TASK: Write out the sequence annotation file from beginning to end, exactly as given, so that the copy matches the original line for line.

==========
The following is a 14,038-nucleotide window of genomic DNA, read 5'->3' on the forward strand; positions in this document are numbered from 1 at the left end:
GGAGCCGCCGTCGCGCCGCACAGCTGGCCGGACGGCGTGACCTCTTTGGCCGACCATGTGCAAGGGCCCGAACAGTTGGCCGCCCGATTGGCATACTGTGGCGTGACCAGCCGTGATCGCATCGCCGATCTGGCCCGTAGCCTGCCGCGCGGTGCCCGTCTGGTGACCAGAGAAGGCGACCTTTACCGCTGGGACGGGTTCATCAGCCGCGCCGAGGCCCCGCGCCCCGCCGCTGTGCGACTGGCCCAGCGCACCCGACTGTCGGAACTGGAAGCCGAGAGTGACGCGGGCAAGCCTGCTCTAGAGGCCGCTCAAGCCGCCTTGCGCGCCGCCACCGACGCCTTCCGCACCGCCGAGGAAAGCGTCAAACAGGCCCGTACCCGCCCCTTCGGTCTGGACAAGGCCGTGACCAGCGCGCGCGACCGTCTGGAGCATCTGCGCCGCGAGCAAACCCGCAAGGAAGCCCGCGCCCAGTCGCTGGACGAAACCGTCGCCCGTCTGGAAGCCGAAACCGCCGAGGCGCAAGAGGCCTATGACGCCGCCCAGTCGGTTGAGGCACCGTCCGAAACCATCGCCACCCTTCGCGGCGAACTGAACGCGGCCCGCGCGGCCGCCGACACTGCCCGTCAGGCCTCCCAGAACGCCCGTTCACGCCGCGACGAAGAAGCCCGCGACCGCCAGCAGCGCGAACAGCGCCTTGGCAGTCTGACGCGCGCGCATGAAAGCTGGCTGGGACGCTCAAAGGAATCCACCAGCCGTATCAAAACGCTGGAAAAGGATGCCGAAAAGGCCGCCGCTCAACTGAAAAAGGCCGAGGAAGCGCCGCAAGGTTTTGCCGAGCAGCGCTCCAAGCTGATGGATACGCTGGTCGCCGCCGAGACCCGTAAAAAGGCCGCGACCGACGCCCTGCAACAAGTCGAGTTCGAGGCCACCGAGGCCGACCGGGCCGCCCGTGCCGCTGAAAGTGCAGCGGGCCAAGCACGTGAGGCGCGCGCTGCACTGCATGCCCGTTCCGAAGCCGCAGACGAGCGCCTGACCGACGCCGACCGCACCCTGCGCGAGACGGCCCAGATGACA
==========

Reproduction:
The following is a 14,038-nucleotide window of genomic DNA, read 5'->3' on the forward strand; positions in this document are numbered from 1 at the left end:
GGAGCCGCCGTCGCGCCGCACAGCTGGCCGGACGGCGTGACCTCTTTGGCCGACCATGTGCAAGGGCCCGAACAGTTGGCCGCCCGATTGGCATACTGTGGCGTGACCAGCCGTGATCGCATCGCCGATCTGGCCCGTAGCCTGCCGCGCGGTGCCCGTCTGGTGACCAGAGAAGGCGACCTTTACCGCTGGGACGGGTTCATCAGCCGCGCCGAGGCCCCGCGCCCCGCCGCTGTGCGACTGGCCCAGCGCACCCGACTGTCGGAACTGGAAGCCGAGAGTGACGCGGGCAAGCCTGCTCTAGAGGCCGCTCAAGCCGCCTTGCGCGCCGCCACCGACGCCTTCCGCACCGCCGAGGAAAGCGTCAAACAGGCCCGTACCCGCCCCTTCGGTCTGGACAAGGCCGTGACCAGCGCGCGCGACCGTCTGGAGCATCTGCGCCGCGAGCAAACCCGCAAGGAAGCCCGCGCCCAGTCGCTGGACGAAACCGTCGCCCGTCTGGAAGCCGAAACCGCCGAGGCGCAAGAGGCCTATGACGCCGCCCAGTCGGTTGAGGCACCGTCCGAAACCATCGCCACCCTTCGCGGCGAACTGAACGCGGCCCGCGCGGCCGCCGACACTGCCCGTCAGGCCTCCCAGAACGCCCGTTCACGCCGCGACGAAGAAGCCCGCGACCGCCAGCAGCGCGAACAGCGCCTTGGCAGTCTGACGCGCGCGCATGAAAGCTGGCTGGGACGCTCAAAGGAATCCACCAGCCGTATCAAAACGCTGGAAAAGGATGCCGAAAAGGCCGCCGCTCAACTGAAAAAGGCCGAGGAAGCGCCGCAAGGTTTTGCCGAGCAGCGCTCCAAGCTGATGGATACGCTGGTCGCCGCCGAGACCCGTAAAAAGGCCGCGACCGACGCCCTGCAACAAGTCGAGTTCGAGGCCACCGAGGCCGACCGGGCCGCCCGTGCCGCTGAAAGTGCAGCGGGCCAAGCACGTGAGGCGCGCGCTGCACTGCATGCCCGTTCCGAAGCCGCAGACGAGCGCCTGACCGACGCCGACCGCACCCTGCGCGAGACGGCCCAGATGACA